‘Honourable Mentions’: forgotten justices of the High Court

Knowing our history is an important part of knowing ourselves and where we are going. The following Justices may or may not be noteworthy for their contributions to legal scholarship, but their respective contributions to High Court trivia should not be overlooked.

Albert Piddington

Piddington was appointed alongside Sir Charles Powers (the first solicitor ever appointed to the High Court) as part of the Fisher Government’s highly controversial attempt to flood the Court with Justices who were seen to be sympathetic towards broad interpretation of Commonwealth power. In the wake of strong opposition from the NSW and Victorian Bar Associations, Piddington resigned from the Court prior to taking his seat – the only Justice to do so to this day. For this he was labelled a “panic-stricken boy” by Commonwealth Attorney-General Billy Hughes.

Sir Hayden Starke

Possibly the most colourful member of the High Court, Starke had a reputation for directness and was once described by former Justice Michael McHugh as a “formidable individualist” for his propensity to turn up without notice to hear cases for which he was not listed. He is rumoured to have refused to speak with Herbet Evatt and to have described other colleagues on the Court as “parrots” and “worms” in thrall to Sir Owen Dixon. Legend also has it that Starke once asked rhetorically of fellow Justice Sir George Rich (who was by then in his eighties) whether it was worth Rich going home from the cemetery after the funeral of Sir Isaac Isaacs.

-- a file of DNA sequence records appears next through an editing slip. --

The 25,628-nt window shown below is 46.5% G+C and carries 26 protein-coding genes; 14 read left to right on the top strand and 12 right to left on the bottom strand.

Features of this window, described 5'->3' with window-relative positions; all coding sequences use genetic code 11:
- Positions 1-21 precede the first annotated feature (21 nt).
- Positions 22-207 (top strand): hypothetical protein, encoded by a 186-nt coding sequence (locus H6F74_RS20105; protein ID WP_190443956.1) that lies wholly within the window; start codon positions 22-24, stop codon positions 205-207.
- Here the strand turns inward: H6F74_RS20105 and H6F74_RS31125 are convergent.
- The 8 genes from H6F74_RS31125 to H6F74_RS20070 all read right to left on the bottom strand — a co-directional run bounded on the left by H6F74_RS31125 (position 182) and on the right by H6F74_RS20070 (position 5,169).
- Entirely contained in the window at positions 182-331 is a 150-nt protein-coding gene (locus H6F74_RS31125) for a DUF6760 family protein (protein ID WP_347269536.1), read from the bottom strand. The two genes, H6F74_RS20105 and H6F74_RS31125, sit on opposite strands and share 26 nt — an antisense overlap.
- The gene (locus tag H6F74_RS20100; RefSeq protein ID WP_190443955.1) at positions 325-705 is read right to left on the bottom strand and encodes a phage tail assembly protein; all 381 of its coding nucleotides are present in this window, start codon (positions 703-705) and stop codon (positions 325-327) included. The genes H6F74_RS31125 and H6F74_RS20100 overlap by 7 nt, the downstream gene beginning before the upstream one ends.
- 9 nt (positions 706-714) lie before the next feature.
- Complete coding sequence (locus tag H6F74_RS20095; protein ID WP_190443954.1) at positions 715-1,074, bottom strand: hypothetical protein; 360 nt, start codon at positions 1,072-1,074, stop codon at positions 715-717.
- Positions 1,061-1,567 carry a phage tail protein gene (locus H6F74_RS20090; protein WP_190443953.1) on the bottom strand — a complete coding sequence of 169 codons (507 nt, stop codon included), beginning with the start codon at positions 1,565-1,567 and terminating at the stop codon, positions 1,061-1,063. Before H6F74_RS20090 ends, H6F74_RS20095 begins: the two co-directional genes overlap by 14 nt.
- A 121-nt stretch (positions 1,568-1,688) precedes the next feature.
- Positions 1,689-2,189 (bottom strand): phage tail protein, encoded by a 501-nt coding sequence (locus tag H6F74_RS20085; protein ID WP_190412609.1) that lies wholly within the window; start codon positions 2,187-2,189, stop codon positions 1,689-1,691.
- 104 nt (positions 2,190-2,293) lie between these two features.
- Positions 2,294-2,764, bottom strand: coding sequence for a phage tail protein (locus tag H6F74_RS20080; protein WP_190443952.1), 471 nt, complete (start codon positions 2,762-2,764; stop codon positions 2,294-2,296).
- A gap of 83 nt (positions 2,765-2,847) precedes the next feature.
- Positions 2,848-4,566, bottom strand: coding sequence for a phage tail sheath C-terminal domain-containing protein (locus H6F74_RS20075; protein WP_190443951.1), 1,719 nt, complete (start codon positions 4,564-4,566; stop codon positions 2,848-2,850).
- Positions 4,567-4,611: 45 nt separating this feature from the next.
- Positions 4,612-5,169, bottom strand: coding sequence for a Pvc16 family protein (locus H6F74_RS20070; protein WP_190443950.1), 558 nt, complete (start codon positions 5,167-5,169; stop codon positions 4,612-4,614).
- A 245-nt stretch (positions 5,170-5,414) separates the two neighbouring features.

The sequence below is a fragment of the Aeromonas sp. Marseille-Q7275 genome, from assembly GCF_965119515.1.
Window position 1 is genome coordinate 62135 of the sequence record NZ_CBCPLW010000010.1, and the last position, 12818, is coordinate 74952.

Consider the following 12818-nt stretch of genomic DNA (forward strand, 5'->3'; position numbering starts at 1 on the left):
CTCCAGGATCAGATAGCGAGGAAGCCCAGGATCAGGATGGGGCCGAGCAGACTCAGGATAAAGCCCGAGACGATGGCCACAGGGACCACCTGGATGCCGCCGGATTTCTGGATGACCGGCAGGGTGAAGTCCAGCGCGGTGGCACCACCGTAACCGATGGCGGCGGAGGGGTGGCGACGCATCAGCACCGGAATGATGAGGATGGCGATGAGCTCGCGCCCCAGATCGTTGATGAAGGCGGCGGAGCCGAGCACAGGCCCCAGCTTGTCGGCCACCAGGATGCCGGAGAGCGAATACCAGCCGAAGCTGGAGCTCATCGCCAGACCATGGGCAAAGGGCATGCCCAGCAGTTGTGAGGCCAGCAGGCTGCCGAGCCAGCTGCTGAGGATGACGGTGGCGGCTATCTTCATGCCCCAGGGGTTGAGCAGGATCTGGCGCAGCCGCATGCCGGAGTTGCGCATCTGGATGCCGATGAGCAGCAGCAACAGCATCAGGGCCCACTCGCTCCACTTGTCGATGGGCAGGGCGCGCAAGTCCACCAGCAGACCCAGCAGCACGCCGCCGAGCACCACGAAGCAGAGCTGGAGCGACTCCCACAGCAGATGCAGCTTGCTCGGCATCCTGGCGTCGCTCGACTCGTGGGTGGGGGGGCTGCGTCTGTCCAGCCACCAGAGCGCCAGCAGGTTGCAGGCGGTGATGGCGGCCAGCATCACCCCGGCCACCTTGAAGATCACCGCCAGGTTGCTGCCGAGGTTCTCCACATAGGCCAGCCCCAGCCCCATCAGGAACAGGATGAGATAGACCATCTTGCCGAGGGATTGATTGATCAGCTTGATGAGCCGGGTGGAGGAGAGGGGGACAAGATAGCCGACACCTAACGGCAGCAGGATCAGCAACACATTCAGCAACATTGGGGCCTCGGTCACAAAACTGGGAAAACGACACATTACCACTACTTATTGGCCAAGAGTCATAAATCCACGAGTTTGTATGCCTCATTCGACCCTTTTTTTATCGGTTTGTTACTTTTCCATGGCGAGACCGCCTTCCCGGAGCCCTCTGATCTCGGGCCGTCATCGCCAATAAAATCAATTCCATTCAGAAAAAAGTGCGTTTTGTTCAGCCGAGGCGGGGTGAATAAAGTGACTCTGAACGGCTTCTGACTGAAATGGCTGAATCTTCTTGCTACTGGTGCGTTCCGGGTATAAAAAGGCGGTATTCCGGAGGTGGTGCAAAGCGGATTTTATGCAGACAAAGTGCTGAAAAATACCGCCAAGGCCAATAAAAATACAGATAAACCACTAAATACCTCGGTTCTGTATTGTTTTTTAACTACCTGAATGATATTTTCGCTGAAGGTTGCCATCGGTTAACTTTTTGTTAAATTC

Sir Edward McTiernan

McTiernan’s claim to fame is undoubtedly his 46 years on the High Court – making him the longest serving Justice in the Court’s history. According to legend, McTiernan only left the Court in 1976 because then Chief Justice Garfield Barwick refused to include a wheelchair ramp in the design of the new High Court building. Central to this untimely end to McTiernan’s career was an incident involving an ill-fated attempt to kill a cricket with a rolled-up newspaper that left him wheelchair bound.

Dr Herbert Evatt

The youngest-ever Justice, although a renown intellect, it is theorised that he grew disinterested with the work of the Court. Chief Justice Dixon is reported to have once observed of Evatt that he was “full of antagonism to the respondent [and m]ost unjudicial” during hearing of Australian Woollen Mills v The Commonwealth. After less than 10 years on the Court, Evatt resigned to stand for Commonwealth Parliament. He went on to become Leader of the ALP in Opposition and President of the UN General Assembly.

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